I think I understand what Christian saw in the designs. They were meant to be emblematic, like heraldry. They’re bold — the whole point of classic Western tattoo designs is that they read clearly on the skin. Heavy shading, dark and light values, and an instantly recognizable silhouette of the shape.

Whether a dagger, a heart, or a panther, he explains, “these things are distillations of human interests and hopes. And they represent. This stands for me […] in some small but important way.”

But emblems designed to hug bodies look terrible on hoodies — and worse on trucker hats. Stripped of context, the tattoos read like signboards. The franchise exploited a medium rooted in individual expression, slicked it up with glitter and studs, and replicated it endlessly, making it everything a tattoo is not.

Many people loathed it, but many people, including celebrities, bought it. Hating Ed Hardy became a national pastime, as indicated by the many Hardy entries in the Urban Dictionary:

A status signifier amongst BMER/BENZ driving club kids who still live at home. Cougar MILFS can be seen wearing it on bonding trips to the mall with their sociopath offspring.

A way for all douche bags all over the world to say "I'm an individual."

Worn almost exclusively by college frat boy douchebags, Guidos, and other steroid addicted muscle heads.

In 2009, the web site “Stuff White People Like” posted an entry called “Hating Ed Hardy,” quipping:

Ed Hardy [clothing] is so hated by white people that it cannot be worn ironically. This is no small feat. As it stands, the only other entries in this category are Nazi Uniforms, Ku Klux Klan Robes, and self-tanner.

Two years later, Audigier sold the Ed Hardy brand, and Hardy regained some control of the designs. But the damage was done. Unlike Lou Reed, who long ago began licensing his music for car ads, or Damien Hirst, whose merchandising has included $2,000 skateboard decks and Louis Vuitton luggage, Hardy saw his brand eclipse his artistic legacy.

Many people think Hardy is a fictional character like Betty Crocker, or a historical figure like Captain Morgan, or a surf culture somebody — like Von Dutch, aka Kenny Howard, the custom car pinstriper whose daughters sold his nickname in 1999 after his death, uncorking another wildly successful brand — courtesy of Audigier. Few know him as an artist and a cultural game-changer. And that includes many tattooists: a vast number of young artists who spin their wheels in the narrow cul-de-sac of Day of the Dead motifs and tribal retreads could learn something from the man who in his formative years inhaled art history, who read the Beats and soaked up cool jazz, and whose idea of fun was spending an afternoon in a museum with fellow pioneer Mike Malone covertly photographing the Utagawa Kuniyoshi prints that “became the key reference base for us to transform Western tattooing.”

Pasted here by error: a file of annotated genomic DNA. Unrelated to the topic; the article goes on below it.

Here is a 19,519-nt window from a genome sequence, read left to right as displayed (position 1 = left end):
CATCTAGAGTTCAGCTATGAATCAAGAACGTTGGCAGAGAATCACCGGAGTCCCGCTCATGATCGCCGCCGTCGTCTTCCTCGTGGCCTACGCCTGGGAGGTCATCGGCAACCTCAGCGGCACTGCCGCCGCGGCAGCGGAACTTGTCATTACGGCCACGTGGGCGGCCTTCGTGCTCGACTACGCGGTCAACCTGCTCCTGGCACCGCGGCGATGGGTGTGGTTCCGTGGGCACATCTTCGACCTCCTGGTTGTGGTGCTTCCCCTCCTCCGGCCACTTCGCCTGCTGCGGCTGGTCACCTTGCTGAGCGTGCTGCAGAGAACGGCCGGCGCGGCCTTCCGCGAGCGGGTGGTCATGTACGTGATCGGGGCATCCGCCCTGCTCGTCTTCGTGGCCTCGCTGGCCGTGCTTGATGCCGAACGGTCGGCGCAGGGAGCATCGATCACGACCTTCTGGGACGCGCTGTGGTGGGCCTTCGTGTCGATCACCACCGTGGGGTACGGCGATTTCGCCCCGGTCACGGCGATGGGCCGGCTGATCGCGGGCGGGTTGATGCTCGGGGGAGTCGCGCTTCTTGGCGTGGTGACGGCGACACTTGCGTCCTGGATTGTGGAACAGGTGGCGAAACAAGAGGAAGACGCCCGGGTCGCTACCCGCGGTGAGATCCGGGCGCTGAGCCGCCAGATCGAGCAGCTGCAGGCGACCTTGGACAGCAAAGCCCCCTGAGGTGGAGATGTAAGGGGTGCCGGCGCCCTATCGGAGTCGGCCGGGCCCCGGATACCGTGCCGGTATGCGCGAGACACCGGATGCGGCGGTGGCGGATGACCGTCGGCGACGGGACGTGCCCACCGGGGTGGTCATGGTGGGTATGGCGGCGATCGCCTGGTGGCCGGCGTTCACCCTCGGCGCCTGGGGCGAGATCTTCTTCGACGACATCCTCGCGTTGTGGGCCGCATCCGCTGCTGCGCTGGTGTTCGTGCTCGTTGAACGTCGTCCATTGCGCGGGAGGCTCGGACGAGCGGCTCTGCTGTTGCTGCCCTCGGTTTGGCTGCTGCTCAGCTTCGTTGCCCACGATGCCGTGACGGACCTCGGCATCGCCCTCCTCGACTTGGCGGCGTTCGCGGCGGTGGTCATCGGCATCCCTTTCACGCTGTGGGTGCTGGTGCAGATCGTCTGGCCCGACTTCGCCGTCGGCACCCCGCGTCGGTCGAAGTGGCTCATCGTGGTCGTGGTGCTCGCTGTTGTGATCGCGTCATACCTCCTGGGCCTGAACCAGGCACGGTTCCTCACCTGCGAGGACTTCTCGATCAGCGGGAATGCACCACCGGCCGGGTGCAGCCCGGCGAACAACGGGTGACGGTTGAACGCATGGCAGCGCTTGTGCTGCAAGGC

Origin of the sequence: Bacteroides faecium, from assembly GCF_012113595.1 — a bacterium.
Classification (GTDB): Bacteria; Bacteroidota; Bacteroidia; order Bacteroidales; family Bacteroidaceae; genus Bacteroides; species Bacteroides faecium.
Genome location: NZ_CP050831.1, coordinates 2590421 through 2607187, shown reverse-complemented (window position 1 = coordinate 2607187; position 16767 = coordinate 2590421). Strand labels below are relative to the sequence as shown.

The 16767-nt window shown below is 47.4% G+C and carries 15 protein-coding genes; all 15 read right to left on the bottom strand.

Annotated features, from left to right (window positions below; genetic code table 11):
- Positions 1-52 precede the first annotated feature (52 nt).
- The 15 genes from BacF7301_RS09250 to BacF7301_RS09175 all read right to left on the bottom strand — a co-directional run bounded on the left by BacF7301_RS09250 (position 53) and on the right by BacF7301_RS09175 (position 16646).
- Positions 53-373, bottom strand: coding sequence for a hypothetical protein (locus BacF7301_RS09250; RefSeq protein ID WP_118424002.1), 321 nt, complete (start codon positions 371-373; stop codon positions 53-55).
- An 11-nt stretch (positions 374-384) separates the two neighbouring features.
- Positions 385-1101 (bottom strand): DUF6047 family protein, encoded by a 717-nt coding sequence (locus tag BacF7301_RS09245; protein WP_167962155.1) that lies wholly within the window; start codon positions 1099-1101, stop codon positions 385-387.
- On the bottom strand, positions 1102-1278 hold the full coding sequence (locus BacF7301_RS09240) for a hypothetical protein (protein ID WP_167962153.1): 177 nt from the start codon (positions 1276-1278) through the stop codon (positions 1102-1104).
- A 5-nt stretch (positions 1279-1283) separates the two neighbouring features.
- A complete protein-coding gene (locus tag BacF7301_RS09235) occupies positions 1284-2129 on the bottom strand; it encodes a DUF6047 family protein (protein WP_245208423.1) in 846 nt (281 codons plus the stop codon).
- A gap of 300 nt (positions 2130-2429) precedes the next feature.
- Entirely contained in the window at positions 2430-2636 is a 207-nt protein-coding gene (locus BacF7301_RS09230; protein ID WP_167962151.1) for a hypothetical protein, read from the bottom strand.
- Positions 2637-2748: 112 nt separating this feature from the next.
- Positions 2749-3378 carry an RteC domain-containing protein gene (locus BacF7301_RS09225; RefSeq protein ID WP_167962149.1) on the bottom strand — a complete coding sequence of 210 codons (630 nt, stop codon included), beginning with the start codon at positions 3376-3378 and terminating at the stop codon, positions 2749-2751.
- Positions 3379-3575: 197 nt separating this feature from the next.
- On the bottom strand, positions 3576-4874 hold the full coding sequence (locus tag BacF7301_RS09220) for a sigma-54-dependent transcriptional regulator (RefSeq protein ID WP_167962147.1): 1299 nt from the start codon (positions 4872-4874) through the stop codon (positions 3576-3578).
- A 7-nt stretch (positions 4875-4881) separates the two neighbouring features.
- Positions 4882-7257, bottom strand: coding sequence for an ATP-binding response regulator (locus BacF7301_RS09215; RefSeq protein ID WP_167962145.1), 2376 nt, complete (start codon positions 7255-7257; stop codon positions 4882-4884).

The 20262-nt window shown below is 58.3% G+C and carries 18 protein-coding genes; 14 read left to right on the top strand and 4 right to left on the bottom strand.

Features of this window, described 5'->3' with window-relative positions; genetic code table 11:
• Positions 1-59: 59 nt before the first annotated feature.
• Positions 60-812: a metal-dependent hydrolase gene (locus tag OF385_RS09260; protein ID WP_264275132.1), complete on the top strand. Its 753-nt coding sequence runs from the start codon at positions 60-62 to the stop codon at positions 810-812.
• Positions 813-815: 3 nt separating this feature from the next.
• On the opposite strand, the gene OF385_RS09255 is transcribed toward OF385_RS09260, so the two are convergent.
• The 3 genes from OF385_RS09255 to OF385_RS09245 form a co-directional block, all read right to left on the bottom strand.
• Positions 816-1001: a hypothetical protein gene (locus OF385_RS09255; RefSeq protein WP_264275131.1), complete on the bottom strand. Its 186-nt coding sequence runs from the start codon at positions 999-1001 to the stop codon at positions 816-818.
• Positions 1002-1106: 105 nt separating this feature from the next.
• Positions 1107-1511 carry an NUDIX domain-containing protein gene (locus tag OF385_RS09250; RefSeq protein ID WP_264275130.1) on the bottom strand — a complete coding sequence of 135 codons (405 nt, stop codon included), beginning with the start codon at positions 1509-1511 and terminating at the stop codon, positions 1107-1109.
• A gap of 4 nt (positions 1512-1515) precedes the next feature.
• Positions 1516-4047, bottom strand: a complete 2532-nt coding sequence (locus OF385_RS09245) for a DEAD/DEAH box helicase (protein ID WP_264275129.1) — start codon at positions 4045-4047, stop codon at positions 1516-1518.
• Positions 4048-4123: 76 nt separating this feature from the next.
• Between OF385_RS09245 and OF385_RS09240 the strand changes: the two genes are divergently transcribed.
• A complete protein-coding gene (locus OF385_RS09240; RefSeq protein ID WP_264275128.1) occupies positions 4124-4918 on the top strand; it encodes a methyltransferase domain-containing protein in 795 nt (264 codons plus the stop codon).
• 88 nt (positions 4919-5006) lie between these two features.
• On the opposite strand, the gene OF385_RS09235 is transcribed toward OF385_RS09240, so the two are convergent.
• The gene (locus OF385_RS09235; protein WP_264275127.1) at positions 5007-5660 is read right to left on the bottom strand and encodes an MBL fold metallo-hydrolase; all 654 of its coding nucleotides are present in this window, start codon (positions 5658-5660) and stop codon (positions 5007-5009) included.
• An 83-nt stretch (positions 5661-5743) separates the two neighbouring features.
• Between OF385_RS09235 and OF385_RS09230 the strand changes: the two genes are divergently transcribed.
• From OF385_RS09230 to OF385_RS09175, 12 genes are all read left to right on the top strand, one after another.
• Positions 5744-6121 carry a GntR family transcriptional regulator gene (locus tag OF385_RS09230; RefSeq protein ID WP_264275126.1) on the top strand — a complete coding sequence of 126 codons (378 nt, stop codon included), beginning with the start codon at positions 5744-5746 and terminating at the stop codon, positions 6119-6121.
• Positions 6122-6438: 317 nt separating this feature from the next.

If the Hardy franchise made him both famous and infamous — linking this lover of craft to crass and artless “product,” it likewise freed the artist, economically, to return to his printmaking. Tattooing is not only technically difficult — requiring, as it does, drawing with a heavy, finicky machine on an unruly canvas stretched across a customer who will both dictate the design and wear it forever — it is also physically taxing. Hardy has had trouble with his hips (both have been replaced) and hands due to arthritis. He recently told Inked magazine:

The single graceful thing that happened — with this whole brand thing falling on my head — was that I didn’t have to depend on tattooing as an income […] It also reconnected me with my personal art, and that was a revelation.

He stopped tattooing in 2008, and has since been making and showing his prints, as well as mentoring tattooists in his San Francisco shop.

The Ed Hardy story is best understood as a California parable of single-minded self-invention. When he was a kid, he writes, “With my bad-boy surfer friends who didn’t know or care anything about art, I was alone.” Born into the surfer and custom car subcultures; attuned to the sunshine and noir binary of Southern California (“I was drawn to dark stuff”); galvanized by the Ferus Gallery artists, several of whom were taken with the surface beauty of auto bodies; schooled at the famously bohemian SFAI, which flouted the distinction between fine art and applied art; and in step with California Conceptualism in its embrace of unconventional, often ephemeral (sometimes corporeal) mediums, Hardy reclaimed a 5,000 year old art and  revived it as a postmodern practice. By liberating Western tattooing from its entrenched folk lexicon, he not only broke open its aesthetic possibilities, but also presented this “people’s art” as a direct challenge to the commodity driven, hyperinflated art market.

“My whole life,” he once told The Believer, "has been a balance between classical formal education — both in terms of the tools of a medium and the history and philosophy of art — and its resonance in the visual culture of our daily lives.

For this, we can forgive him the golf carts. 


Mifflin is the author of Bodies of Subversion: A Secret History of Women and Tattoo.

LARB Contributor

Margot Mifflin is a professor at Lehman College of the City University of New York and at CUNY’s Craig Newmark Graduate School of Journalism. She’s the author of Looking for Miss America: A Pageant’s 100-Year Quest to Define Womanhood (Counterpoint Press).